THOUSANDS of letters of objections have been lodged against a scheme which could see the Haven Hotel bulldozed.

BCP Council will decide on the plans to demolish the hotel and replace it with a six-storey block of 119 luxury apartments.

If approved, as well as the Haven Hotel becoming flats, the Sandbanks Hotel would be redeveloped as a new five star 185-bedroom hotel and the Harbour Heights would become a 38-apartment hotel and spa.

The plans have been submitted on behalf of the owner of the three hotels, FJB Hotels.

But why are the plans so controversial?


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The 141-year-old building is where engineer Guglielmo Marconi established the world's first wireless communications.

It was rebuilt in 1926 and hailed as a seaside architectural triumph.

The Haven Hotel housed Belgian refugees during the First World War and became a military contact point during the Second World War.

It was purchased by FJB Hotels in 1976 and has since hosted a range of notable guests.

These include poet Robert Browning, John Major and the Real Madrid football team, featuring the likes of Cristiano Ronaldo, Kaka and Karim Benzema when Los Blancos played AFC Bournemouth in a friendly in 2014.


In 2017, businessman Richard Carr revealed his vision to refurbish The Haven and The Sandbanks Hotel.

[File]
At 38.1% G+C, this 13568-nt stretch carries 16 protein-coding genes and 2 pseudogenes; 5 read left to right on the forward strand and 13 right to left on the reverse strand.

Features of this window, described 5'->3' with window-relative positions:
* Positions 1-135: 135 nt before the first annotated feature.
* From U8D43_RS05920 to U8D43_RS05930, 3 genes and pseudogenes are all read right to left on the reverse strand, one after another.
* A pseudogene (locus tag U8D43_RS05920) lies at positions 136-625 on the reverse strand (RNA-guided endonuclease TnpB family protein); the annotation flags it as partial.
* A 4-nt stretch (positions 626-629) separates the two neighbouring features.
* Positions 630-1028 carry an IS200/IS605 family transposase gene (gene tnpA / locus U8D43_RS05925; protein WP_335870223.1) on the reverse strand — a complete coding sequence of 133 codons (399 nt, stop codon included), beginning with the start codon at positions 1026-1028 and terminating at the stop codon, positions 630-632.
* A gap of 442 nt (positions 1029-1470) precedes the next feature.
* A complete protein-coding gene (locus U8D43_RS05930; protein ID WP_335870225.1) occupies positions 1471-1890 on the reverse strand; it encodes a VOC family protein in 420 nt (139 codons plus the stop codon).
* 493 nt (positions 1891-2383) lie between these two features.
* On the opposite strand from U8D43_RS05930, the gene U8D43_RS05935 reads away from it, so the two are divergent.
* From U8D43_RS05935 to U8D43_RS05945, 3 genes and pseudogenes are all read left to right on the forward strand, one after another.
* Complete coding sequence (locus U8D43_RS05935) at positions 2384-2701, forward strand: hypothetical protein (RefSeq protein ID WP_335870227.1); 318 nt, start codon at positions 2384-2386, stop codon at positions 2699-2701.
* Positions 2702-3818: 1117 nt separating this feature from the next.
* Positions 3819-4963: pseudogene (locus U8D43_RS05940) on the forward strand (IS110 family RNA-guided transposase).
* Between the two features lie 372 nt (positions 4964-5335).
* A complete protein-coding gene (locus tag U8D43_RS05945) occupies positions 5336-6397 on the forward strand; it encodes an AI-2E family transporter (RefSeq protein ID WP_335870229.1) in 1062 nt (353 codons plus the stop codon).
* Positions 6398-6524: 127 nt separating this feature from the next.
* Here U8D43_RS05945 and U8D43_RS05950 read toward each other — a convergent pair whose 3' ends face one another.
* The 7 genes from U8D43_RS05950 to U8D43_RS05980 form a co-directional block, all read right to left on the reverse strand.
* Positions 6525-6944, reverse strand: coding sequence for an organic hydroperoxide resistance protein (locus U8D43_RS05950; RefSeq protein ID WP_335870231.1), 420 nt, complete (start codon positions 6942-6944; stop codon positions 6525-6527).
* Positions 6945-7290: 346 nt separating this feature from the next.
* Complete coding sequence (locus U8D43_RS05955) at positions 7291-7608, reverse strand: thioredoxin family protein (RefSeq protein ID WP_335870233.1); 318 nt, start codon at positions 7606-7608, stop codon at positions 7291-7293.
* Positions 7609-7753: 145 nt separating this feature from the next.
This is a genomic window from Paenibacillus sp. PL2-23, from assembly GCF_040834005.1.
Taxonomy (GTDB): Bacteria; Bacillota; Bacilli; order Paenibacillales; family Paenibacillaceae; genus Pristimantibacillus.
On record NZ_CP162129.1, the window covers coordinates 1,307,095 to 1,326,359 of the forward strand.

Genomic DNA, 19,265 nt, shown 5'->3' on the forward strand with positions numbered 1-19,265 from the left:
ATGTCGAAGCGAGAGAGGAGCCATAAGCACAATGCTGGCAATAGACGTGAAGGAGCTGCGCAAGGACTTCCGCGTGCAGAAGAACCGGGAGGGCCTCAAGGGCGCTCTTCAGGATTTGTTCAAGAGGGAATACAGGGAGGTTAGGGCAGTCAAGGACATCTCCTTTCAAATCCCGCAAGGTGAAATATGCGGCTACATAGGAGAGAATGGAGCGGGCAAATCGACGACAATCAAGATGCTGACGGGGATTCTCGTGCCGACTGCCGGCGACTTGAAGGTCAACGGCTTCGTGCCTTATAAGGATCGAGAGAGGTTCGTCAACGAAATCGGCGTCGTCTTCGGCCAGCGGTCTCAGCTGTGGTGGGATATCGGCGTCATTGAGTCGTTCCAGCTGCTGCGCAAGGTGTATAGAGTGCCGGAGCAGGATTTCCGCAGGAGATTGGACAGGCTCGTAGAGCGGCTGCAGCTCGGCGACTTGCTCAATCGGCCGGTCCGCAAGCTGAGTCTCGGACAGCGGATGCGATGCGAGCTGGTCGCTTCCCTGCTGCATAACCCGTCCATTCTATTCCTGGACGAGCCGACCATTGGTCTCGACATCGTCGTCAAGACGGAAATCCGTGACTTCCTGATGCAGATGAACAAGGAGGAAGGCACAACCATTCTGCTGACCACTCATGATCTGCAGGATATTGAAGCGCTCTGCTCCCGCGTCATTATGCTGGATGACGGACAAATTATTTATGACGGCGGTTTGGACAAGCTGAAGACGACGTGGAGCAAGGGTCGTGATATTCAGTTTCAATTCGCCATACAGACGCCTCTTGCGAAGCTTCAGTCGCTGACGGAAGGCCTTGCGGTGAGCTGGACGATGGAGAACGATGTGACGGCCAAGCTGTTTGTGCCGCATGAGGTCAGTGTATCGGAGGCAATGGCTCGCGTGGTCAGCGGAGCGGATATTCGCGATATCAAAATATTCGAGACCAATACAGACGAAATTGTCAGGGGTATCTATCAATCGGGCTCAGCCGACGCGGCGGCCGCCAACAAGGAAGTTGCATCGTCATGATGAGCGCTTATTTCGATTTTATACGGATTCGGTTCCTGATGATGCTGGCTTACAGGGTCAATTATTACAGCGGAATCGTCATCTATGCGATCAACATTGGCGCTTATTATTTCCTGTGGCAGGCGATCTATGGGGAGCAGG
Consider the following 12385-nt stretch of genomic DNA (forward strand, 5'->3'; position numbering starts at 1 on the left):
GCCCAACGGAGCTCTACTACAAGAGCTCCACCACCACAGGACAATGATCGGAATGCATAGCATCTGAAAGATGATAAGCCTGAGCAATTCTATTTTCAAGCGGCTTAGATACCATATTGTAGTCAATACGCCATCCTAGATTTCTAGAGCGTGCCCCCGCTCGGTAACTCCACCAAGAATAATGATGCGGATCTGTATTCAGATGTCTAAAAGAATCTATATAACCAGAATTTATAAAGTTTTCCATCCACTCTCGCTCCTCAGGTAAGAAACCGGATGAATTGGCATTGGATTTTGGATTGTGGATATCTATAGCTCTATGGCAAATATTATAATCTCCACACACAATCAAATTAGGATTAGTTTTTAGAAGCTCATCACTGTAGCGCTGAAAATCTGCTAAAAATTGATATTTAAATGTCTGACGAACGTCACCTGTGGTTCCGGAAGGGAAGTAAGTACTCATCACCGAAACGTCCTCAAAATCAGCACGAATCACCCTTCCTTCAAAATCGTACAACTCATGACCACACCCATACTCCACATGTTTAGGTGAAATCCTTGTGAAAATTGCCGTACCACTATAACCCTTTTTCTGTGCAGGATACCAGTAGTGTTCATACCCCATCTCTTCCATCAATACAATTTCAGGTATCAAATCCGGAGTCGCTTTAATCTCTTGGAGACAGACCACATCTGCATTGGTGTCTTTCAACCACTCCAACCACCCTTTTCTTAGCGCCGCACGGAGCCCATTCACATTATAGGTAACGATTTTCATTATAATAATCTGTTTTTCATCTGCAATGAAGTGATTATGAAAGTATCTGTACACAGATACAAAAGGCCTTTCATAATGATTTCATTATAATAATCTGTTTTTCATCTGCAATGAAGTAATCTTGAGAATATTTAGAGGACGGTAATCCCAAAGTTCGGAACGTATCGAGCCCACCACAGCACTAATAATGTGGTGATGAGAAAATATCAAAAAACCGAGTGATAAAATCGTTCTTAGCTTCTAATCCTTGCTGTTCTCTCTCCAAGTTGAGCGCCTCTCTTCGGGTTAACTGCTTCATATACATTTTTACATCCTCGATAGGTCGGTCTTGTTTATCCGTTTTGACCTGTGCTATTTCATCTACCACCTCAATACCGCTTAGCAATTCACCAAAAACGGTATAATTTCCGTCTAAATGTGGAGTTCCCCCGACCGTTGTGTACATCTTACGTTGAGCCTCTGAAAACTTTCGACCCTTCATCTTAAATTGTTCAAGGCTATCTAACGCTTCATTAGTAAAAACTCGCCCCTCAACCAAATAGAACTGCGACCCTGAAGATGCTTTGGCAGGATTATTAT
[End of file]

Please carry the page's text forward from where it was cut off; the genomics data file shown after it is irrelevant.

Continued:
At the time the plans included the demolition of the Haven Hotel and the construction of a 10-storey apartment block of up to 260 properties on the three-acre site

A 7,000 square foot restaurant called the Jurassic Eye at the top of the building offering 360 views.

A new 190 bed hotel on the site of the Sandbanks Hotel and a new 45-apartment hotel and spa on the current Harbour Heights Hotel location at Canford Cliffs.

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After thousands of objections, Mr Carr drew up revised plans in 2018 for a six-storey building, no taller than the current hotel.

At the time, Mr Carr said: “It is a simple as this, to do nothing is not a choice. If the shareholders of the FJB group were to do nothing then the Harbour Heights, the Sandbanks and the Haven Hotel would end up as two-star venues.

"In particular the Haven Hotel has a structural life that is coming to an end.

"I am hoping the new drawings should appease most of the objectors."

The revised plans were also met by objections, one resident said: “While the three hotels have lacked the necessary investment over many years, they are iconic and a large part of the heritage of the Sandbanks peninsula. We will lose the Haven Hotel facilities to residential use.”

The Protect Sandbanks action group was then formed and lawyers were hired to fight Mr Carr’s plans.

David Morley, the chairman of Protect Sandbanks, now Save Sandbanks, said: "Sydney Harbour has the iconic Opera House, Poole Harbour gets a block of flats.

"The first sight for millions of visitors would be this out of scale, soulless tower block on the beautiful face of Poole Harbour.”

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Save Sandbanks says the hotel is part of people’s lives, being one of few hotels in the UK on a blue flag beach.